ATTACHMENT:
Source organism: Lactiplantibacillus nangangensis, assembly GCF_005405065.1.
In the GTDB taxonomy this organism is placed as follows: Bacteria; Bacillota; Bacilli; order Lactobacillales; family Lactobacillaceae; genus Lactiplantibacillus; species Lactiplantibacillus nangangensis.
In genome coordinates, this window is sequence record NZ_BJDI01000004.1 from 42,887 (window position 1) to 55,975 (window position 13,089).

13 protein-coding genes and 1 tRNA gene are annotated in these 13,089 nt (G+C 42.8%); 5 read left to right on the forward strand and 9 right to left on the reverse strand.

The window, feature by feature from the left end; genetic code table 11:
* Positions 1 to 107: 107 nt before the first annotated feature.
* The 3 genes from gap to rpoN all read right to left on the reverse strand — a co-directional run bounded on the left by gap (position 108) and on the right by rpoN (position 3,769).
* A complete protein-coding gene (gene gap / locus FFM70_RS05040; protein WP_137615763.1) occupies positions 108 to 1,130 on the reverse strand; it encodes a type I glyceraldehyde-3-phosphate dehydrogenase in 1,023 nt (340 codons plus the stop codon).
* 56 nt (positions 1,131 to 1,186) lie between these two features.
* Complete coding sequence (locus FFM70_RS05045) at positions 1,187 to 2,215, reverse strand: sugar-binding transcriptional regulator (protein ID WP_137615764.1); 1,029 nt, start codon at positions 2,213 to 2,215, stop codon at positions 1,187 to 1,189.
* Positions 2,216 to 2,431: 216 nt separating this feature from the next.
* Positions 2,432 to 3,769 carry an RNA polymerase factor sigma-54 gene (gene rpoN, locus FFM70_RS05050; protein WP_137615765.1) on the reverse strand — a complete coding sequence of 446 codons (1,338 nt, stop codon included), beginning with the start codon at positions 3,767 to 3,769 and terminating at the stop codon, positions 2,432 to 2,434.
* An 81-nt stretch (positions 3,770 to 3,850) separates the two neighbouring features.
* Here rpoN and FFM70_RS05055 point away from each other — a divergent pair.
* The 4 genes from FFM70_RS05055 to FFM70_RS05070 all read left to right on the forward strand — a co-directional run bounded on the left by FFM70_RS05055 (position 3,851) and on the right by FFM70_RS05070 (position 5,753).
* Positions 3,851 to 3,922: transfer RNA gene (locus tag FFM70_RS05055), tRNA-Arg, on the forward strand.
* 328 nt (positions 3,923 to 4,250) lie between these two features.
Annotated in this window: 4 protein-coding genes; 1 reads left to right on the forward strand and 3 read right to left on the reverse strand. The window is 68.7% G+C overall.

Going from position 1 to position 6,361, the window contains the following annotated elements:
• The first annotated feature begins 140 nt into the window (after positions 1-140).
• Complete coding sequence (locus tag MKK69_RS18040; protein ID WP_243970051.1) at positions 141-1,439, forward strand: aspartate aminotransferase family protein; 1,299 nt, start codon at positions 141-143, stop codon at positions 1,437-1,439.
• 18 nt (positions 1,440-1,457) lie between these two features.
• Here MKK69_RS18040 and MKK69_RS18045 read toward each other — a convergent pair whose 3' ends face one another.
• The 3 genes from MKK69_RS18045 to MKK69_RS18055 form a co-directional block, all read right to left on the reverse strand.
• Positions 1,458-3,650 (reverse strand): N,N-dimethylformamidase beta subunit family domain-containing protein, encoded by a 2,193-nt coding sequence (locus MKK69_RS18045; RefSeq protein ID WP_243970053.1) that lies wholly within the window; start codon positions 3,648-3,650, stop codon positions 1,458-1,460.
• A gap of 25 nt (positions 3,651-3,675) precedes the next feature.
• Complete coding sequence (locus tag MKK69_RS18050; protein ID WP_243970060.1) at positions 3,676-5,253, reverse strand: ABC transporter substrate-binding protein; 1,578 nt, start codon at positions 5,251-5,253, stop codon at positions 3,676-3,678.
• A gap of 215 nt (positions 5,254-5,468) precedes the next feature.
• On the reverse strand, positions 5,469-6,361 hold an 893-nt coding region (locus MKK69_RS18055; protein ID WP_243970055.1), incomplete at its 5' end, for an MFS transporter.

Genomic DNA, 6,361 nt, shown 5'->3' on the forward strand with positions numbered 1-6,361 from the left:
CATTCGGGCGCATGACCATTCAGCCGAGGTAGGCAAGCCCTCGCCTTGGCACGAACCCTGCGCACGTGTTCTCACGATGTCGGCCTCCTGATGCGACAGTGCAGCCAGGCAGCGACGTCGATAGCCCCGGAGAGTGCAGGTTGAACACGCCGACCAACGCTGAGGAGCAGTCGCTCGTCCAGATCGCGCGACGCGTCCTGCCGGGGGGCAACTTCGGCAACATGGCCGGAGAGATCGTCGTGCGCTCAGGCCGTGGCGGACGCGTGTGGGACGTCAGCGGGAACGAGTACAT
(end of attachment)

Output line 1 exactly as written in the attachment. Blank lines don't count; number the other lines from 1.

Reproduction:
Source organism: Lactiplantibacillus nangangensis, assembly GCF_005405065.1.